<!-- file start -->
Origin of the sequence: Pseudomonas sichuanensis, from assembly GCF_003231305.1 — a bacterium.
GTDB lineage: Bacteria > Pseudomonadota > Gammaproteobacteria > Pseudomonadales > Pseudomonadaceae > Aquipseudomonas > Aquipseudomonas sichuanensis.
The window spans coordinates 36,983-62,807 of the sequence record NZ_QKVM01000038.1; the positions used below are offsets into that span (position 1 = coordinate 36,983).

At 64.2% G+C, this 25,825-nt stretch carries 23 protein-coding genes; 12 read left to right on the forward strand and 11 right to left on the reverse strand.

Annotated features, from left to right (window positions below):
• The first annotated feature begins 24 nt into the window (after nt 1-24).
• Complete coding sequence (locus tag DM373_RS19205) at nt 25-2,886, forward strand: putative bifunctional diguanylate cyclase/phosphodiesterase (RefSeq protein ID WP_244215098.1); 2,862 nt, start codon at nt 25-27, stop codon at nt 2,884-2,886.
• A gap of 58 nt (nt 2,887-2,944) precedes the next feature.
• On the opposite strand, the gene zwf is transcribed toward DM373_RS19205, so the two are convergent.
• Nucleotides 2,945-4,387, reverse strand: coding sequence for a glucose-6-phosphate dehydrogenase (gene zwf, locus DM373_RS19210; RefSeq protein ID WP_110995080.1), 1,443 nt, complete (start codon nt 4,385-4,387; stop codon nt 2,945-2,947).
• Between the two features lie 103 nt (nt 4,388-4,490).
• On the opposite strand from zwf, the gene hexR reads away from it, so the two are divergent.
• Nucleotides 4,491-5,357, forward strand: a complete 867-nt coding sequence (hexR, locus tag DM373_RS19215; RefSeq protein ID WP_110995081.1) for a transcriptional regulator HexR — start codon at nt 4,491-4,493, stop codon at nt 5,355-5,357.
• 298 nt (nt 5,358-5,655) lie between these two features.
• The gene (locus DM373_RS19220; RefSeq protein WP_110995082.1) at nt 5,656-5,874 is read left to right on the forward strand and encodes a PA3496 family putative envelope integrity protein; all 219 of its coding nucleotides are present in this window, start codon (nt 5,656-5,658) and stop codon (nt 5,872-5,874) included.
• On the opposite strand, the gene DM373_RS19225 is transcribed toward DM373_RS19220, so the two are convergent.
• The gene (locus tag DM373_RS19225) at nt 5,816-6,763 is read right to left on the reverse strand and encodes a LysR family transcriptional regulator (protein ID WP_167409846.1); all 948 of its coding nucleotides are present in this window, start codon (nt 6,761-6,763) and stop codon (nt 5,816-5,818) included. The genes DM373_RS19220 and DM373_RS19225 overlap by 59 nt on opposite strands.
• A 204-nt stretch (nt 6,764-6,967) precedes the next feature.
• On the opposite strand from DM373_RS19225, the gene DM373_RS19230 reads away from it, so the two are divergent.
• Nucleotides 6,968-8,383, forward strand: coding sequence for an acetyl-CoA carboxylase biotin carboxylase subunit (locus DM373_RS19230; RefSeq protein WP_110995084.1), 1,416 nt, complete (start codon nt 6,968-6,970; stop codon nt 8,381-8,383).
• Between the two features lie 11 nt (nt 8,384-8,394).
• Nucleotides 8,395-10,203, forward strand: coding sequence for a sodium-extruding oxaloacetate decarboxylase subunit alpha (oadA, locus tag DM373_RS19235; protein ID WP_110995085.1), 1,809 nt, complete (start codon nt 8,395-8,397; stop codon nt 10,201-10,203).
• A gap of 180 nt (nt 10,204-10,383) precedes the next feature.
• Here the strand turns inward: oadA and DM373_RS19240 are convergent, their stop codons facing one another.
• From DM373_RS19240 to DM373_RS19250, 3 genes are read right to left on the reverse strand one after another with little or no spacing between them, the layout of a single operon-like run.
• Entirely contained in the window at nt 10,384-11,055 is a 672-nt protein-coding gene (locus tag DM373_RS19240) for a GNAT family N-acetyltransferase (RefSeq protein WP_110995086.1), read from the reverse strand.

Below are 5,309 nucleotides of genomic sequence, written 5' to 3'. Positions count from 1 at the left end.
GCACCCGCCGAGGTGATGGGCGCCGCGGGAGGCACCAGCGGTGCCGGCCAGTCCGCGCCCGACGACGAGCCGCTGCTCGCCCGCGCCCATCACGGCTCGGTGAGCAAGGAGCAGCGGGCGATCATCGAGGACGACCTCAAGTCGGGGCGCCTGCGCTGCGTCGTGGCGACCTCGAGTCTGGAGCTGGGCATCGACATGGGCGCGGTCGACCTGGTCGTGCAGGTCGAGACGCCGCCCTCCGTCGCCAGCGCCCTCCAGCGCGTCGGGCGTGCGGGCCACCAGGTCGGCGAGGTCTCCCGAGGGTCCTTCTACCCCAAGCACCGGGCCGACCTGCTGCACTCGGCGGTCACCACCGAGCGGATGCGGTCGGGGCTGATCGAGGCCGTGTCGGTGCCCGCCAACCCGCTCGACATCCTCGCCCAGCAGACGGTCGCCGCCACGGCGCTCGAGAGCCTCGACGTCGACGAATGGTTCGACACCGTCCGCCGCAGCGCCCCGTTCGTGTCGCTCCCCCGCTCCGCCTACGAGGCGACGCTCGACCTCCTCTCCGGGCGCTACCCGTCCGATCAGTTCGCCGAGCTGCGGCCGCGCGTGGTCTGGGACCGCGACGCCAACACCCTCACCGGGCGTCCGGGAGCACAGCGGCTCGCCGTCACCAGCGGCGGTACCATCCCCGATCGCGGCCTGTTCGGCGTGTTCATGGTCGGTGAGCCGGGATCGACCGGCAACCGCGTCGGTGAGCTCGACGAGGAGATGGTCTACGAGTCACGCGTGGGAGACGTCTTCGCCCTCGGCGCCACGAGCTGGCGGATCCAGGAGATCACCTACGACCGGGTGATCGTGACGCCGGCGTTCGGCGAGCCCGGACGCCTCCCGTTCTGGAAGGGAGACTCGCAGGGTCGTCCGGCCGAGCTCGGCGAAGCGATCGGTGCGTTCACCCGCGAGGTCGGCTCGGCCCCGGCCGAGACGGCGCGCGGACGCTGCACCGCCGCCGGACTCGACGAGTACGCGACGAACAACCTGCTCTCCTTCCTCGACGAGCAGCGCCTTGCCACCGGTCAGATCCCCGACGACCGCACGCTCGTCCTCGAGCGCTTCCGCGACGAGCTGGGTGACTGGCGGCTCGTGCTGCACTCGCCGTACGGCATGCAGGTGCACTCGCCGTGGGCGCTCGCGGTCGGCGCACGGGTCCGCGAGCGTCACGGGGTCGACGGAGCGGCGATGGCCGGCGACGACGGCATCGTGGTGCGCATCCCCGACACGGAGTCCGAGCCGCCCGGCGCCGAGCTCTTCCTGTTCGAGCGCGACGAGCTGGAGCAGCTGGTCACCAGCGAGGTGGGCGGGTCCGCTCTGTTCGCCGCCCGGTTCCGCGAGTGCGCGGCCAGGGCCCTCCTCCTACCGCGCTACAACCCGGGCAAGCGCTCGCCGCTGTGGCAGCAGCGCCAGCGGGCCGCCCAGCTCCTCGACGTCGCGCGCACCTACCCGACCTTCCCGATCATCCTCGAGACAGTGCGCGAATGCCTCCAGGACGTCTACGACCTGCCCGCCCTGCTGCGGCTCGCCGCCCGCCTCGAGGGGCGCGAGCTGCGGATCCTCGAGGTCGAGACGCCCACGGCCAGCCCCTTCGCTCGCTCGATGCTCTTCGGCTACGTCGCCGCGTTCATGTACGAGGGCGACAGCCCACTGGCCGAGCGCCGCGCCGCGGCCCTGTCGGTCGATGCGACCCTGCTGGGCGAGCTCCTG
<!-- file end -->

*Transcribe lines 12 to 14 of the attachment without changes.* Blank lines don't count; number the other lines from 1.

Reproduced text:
• On the opposite strand from zwf, the gene hexR reads away from it, so the two are divergent.
• Nucleotides 4,491-5,357, forward strand: a complete 867-nt coding sequence (hexR, locus tag DM373_RS19215; RefSeq protein ID WP_110995081.1) for a transcriptional regulator HexR — start codon at nt 4,491-4,493, stop codon at nt 5,355-5,357.
• 298 nt (nt 5,358-5,655) lie between these two features.